Wednesday 30 November 2022
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Fowler High School Never Stood a Chance…

Chair in empty classroom, lecture armchairs in school, or colleg“Fowler High School never had a chance,” laments The Post-Standard education reporter Julie McMahon at

The mayor who was in charge of the doomed high school’s construction was more concerned with the $12,000 kickback he received from the architect than he was with the quality of materials being used. According to The Post-Standard’s report, the school was built, poorly, on top of the Syracuse sewage system, which occasionally backed up into the cafeteria on rainy days. The first students to walk the halls in 1975 tell horror stories of a school with a half built auditorium and empty pool. Year after year, the school literally began to sink because of its rotten foundation.

But it is not just this ugly past that doomed Fowler High School, but a pervasive indifference to West Side schools and the much poorer, more diverse student body they service.

Like much of the West Side, a disproportionate percentage of the Fowler population is black, and many of them come from families who are financially struggling. That’s hardly surprising considering that as of 2015 black families were 13 times poorer on average than white families.

Plans to close the school have been underway since April 2014, and after 41 years, the sad story of the Fowler school has come to an end.

McMahon writes:

The West Side school is one of the poorest in the country, plunging deeper into poverty with every year.

The school hasn’t graduated even half of its seniors on time in a decade. A former principal told state officials a few years back that parents – 85 percent of whom have low or no incomes – “are not really involved in their children’s education.”

Ironically, education programs designed to help struggling schools, like No Child Left Behind, actually sealed Fowler’s fate. When the school was unable to show that it was meeting certain “turnaround” requirements, its days were numbered.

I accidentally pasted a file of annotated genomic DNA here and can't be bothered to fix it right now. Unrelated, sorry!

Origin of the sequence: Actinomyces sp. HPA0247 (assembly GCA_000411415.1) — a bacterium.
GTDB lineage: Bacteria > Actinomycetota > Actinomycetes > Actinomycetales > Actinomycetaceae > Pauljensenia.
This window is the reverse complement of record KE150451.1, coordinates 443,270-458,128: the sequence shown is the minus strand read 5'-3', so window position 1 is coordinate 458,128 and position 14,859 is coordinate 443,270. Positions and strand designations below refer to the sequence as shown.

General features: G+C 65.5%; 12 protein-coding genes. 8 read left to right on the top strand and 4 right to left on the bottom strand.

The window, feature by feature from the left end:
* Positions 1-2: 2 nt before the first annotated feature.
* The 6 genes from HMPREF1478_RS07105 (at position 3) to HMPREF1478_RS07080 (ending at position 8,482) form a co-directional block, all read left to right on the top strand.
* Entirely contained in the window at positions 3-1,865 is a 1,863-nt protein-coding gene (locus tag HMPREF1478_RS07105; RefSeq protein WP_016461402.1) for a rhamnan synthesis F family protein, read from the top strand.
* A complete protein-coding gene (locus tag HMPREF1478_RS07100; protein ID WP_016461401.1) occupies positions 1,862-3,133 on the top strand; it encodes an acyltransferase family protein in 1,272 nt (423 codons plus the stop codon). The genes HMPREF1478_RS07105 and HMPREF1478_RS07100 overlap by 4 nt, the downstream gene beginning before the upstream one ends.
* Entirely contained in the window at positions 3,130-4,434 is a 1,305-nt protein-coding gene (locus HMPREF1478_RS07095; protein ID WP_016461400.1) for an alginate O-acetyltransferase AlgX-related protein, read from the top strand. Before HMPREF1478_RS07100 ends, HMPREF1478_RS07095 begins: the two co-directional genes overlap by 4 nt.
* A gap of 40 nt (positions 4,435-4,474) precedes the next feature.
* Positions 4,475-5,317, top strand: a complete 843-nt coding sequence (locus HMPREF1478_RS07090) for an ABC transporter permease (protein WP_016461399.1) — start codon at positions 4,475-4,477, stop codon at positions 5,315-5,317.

Now, the Syracuse City School District’s Board of Education is planning on replacing Fowler with the Public Service Leadership Academy (PSLA), a public school that is geared towards vocational education and job readiness.

PSLA, unlike Fowler, will be run like a magnet school and will require students to apply for admittance. The hope is that the new, vocational style of education will even attract the eye of students across the city and help alleviate some of the financial burdens that Fowler has faced as one of the poorest schools in the country.

Magnet schools appeal to many families, and 79% of parents believe that students learn in different ways. As a result, the school district hopes families from around the city will be interested in attending PSLA. According to, PSLA will open under the direction of Superintendent Jaime Alicea, a former Fowler principal.

However, not everyone is excited about the new school. Sue Henry, a lifelong West Side resident, viewed Fowler as a place of comfort and community for the local children.

“That’s the sad part,” she said to McMahon. “It’s not that neighborhood school anymore. It’s not the West Side family that we used to have.”

Darlene Medley, another West Side mother, shares some of those concerns, especially for children who do not fit with PSLA’s vision.

“What’s going to happen to those kids? What will become the next school for ‘underachievers?'”

And Fowler is not the only West Side school that is experiencing troubles. In May 2017, parents at the Westside Academy at Blodgett learned that desperately needed renovations at the school might be delayed, again, in favor of other projects.

Passed over for the first round of renovations, frustrated parents chanted as one, “When?” as school officials and members of the Joint Schools Construction Board explained that they simply did not have enough funding for meaningful renovations.

The delay in renovations has significant ramifications for the West Side Community, as it reduces the student population capacity from 900 to only 403, with much of the building being closed off due to asbestos.

With Westside Academy at Blodgett and Fowler both located within a mile of one another, some residents are seeing a clear pattern of West Side students being brushed to the side. Unfortunately, many poor Syracuse students face obstacles to education access as soon as they begin preschool.

“Pre-K students are not eligible to ride district school buses,” declares the district’s website, “Therefore, families are responsible for transporting their children to and from the prekindergarten program.”

The problem is that providing transportation for pre-kindergarten students is a proven way to increase attendance and reduce absenteeism, especially among low-income families. Attendance in preschool programs is a key factor in later academic performance and general success in society: one study found that 70% of at-risk children who did not attend preschool were more likely than their peers to be arrested for a violent crime.

The closing of Fowler high is just the latest chapter in the dismal history of West Side schools.

Still, not everyone is skeptical of the transition to PSLA. Some parents are even excited. Others, like current Fowler senior Ziona Woodall, are simply ready for a change.

“Over the years, Fowler’s got this bad rep,” she said to McMahon. “It’s time for us to stop it. Let us start fresh.”

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